The Impacts of The New Media Development on College Students Reading Habits Essay

Introduction

The improvement of new media and the growing collection of digital documents have had a profound impact on reading. It was argued that the development of digital libraries “is participating a general societal trend toward shallower, more fragmented, and less concentrated reading” (Levy,1997)

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Previous studies tried to explore reading in the digital environment through examining the evolution of reading or observing how people read documents within a specific period of time. The goal of this study is to explore reading in with the development of new media from a different perspective.

This study attempts to investigate reading behavior in the digital environment especially of the college students, who are the most direct users of new technology, by analyzing how students’ reading habits has been changed during their campus life.

Thesis Statement

The purpose of the essay is to discuss the issues that how the development of new media technology and the change of digital environment impact the college students’ habits.

It might be discussed according to the different directions of reading habits including speed, context, place and subjective feelings. The digital reading environment should be a double-edged sword. It depends on how we make use of this new technology.

Approach

This study attempts to explore reading with using new media from a different perspective. There are many previous studies concentrated on the change of reading habits in digital environment but few of them had a limit of age, regardless of that there should be a serious gap generation.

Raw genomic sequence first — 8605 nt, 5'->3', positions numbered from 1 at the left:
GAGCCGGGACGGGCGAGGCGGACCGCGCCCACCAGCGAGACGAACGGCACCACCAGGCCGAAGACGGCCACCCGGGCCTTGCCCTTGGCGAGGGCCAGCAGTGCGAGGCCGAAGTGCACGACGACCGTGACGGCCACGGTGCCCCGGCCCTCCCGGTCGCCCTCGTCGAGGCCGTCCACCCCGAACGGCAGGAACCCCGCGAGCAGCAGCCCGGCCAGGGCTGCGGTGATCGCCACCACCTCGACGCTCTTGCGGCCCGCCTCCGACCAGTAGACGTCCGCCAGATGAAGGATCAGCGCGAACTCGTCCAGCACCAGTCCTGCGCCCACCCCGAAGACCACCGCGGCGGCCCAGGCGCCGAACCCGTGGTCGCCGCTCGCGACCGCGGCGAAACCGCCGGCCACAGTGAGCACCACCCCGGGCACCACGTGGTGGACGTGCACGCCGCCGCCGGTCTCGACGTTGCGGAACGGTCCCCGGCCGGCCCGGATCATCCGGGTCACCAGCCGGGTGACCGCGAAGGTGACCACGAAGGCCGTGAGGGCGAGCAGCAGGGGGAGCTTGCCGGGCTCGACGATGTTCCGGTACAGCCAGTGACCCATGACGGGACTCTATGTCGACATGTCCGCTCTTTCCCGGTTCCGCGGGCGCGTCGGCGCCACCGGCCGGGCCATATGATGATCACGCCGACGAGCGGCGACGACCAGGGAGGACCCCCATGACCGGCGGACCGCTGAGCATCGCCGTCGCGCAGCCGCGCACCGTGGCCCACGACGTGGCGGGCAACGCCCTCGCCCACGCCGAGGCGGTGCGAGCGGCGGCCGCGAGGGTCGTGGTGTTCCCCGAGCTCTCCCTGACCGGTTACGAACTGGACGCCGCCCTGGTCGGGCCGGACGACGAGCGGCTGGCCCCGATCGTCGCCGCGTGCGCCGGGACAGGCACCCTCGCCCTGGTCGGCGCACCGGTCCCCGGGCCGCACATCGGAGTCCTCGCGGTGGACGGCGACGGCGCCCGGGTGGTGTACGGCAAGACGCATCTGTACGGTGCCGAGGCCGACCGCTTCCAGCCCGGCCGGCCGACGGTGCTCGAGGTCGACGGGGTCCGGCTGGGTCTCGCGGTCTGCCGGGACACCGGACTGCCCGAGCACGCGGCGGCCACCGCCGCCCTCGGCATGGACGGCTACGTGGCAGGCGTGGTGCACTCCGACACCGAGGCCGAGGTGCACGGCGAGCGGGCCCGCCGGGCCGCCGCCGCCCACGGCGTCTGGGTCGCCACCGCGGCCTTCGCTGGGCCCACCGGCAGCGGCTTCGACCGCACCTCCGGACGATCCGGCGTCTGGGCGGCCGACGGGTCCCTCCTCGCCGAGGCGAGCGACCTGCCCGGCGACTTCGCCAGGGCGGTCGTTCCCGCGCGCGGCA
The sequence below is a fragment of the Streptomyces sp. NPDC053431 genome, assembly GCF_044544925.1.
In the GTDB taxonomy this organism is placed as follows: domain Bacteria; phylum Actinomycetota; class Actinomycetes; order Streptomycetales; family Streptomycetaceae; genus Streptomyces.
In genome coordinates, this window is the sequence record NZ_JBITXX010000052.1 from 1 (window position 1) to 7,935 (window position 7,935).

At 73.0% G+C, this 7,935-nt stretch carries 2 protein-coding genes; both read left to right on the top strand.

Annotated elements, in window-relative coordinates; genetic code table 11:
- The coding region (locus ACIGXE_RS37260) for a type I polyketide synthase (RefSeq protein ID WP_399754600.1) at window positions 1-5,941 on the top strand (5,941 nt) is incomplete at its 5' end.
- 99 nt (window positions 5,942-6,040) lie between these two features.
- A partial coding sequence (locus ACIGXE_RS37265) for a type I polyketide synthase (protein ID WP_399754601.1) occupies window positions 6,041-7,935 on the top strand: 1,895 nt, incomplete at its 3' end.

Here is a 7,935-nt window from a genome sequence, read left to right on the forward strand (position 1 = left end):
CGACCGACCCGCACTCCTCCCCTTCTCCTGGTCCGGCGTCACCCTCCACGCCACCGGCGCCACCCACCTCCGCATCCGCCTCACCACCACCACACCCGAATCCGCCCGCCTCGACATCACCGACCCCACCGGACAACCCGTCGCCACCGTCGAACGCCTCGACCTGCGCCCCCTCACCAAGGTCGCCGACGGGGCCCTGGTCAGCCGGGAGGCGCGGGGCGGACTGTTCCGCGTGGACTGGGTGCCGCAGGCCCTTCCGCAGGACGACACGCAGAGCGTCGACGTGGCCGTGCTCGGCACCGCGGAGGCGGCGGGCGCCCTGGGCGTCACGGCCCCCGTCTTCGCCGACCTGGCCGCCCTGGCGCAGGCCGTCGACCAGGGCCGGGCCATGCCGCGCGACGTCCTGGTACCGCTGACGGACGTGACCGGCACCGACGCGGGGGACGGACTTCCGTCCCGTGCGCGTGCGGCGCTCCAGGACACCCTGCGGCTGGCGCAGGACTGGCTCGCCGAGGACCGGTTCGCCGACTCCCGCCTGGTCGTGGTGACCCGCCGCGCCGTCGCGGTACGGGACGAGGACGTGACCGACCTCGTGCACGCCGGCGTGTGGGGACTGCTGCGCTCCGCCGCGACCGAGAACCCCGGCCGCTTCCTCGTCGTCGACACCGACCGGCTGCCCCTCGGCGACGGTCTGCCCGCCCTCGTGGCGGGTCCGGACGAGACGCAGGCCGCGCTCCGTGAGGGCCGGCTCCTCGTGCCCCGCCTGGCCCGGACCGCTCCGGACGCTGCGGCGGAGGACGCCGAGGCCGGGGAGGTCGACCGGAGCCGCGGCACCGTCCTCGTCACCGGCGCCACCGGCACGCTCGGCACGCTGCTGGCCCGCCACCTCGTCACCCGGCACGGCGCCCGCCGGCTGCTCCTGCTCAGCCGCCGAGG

To be more specific, there are three methods using to help get enough data support for the study: interview and action research.

Interview is a straight way to discuss the topic with present college students. We can ask the same questions and compare the record script to analyze the change has taken place on those students. Meanwhile, this method gives us more opportunities to know students’ attitude towards their reading habits change because of the new media.

The interview will include usually follow four questions:

1. What change on your reading behaviors after using new type of media, such as computer or electric readers?

2. Do you think you save much more time finding information in the digital environment? Why?

3. What type of articles you would like to read them on the internet or other new media?

4. What do you think of the great changes with the development of new media?

The interviewee will be selected randomly in five different universities in Beijing. Three students from each university will guarantee the sample of the answers are universal.